Lydiard-trained Rod Dixon, having gone through many of what Lydiard termed “Marathon Conditioning”, naturally moved up to the marathon before LA Olympics in 1984. As a bronze medalist in 1500m in 1972 as a young 21-year-old, Rod went on and won what many consider as THE most thrilling marathon finish in Central Park, 1983 New York City Marathon, beating England’s Geoff Smith coming from behind, overtaking Smith in the final 300m. He had secured the title as one of the most versatile distance runners of all time.After Halberg’s gallant effort in 1960 Rome Olympic 5000m, it was Dick Quax and Rod Dixon’s turn to challenge the Olympic hardware in the 5000m in Montreal in 1976. In what amounted out to be one of the most thrilling 5000m races in Olympic history, Quax lost to Finland’s Lasse Viren, also Lydiard-trained, by 0.4 second–length of mere 2 eye-blinking–and came home with the silver medal. Dixon was robbed of the medal at all by German’s Hildebrand falling at the finish getting his chest crossing the line inches ahead of tightening Dixon. Nevertheless all four runners diving through the finish line within 2-second was the race to be remembered, in fact, being immortalized by the Finnish sculptor, Eino, with his work called “The Last Meter“..
So once again, this 10th day of September, I texted the old friend, Rod Dixon, congratulating him for the anniversary of his winning the Olympic bronze medal this morning. “You are amazing,” he says, “Where do you store all this information?” Well, to tell you the truth, it was in association with Frank Shorter winning the Olympic marathon!! ;o) But either way, a lot had happened on 9/10 in terms of athletics. As for endurance training revolution Arthur Lydiard had started, it was the final testimonial proven when Barry Magee finished 3rd in the historic marathon through torch-lit Appan Way, finishing at the Arc de Constantine more than 50 years ago. “Mission has been completed,” Barry Magee called it.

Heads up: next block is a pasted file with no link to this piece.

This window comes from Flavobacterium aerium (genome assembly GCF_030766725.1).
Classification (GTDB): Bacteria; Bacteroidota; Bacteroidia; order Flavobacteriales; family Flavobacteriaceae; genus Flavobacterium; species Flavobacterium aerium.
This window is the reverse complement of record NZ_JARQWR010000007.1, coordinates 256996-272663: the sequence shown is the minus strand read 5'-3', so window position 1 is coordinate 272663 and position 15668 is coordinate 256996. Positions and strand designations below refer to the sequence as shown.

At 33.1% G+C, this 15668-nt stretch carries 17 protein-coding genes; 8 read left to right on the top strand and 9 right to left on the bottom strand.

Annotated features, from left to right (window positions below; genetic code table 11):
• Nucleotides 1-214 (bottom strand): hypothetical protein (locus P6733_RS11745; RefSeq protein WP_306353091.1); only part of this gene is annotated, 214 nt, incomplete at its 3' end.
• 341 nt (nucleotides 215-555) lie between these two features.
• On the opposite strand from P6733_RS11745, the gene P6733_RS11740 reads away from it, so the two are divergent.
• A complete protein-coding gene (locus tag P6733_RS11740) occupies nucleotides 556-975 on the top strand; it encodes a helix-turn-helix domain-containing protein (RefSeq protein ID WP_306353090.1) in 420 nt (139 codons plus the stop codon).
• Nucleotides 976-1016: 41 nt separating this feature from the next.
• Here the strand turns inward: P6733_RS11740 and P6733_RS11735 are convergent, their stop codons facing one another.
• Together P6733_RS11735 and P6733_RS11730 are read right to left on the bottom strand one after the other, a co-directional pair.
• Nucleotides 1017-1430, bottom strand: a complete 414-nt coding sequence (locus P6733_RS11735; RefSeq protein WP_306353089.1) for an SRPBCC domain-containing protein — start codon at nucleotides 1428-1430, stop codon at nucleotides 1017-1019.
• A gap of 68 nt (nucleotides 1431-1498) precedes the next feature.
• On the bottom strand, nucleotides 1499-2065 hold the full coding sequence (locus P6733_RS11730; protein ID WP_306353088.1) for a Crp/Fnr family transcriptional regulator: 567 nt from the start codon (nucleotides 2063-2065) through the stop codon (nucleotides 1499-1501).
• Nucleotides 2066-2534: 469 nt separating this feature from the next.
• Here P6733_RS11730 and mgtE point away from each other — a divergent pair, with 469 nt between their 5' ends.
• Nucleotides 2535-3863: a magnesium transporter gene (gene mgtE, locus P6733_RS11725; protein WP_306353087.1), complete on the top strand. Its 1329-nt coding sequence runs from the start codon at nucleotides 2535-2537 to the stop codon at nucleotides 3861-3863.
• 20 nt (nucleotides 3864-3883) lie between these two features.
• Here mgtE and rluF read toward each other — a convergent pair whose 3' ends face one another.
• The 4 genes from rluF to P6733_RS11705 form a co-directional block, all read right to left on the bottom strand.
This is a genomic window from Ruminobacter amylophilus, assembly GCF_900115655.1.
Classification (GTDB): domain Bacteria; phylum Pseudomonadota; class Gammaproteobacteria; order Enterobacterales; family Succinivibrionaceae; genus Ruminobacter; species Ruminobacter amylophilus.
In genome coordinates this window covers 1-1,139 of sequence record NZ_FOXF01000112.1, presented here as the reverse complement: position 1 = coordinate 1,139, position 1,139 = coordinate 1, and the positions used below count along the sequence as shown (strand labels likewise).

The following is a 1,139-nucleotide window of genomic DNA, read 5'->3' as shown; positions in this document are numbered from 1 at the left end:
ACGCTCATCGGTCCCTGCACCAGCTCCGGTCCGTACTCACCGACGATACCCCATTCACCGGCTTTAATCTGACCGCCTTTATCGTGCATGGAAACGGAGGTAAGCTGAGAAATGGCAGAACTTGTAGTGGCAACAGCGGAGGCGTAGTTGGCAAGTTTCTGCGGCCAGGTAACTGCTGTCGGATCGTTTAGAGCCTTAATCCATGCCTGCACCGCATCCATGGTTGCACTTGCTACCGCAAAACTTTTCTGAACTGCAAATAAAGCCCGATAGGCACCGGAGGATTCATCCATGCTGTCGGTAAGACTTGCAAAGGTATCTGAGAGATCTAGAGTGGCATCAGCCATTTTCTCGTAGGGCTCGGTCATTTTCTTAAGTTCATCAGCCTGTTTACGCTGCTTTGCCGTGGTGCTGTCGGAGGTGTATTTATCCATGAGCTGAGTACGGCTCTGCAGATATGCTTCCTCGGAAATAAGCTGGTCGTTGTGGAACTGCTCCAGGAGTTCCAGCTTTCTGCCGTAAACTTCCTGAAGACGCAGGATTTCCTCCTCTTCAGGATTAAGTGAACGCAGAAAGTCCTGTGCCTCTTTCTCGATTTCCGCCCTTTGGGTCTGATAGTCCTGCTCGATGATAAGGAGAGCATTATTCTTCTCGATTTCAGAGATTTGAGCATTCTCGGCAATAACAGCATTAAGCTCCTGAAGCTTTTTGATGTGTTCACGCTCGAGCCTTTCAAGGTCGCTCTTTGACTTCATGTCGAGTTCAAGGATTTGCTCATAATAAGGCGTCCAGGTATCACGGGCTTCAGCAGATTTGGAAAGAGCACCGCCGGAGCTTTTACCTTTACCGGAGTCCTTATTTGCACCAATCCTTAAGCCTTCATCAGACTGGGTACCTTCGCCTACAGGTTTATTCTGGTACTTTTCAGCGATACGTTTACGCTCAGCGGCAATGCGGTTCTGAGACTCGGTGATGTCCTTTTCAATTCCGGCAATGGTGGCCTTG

Of her own Olympic bronze medal, Lorraine always says that “(this) is my gold medal and it’s so valuable to me I bronzed it!” In “Peter Snell and Kiwis Who Flew“, Vern Walker wrote, of Magee’s bronze medal, “…It’s not a medal you would cry out and say: ‘Gosh, isn’t it beautiful.’ It’s a dull bronze…But it is what the medal represents that matters.”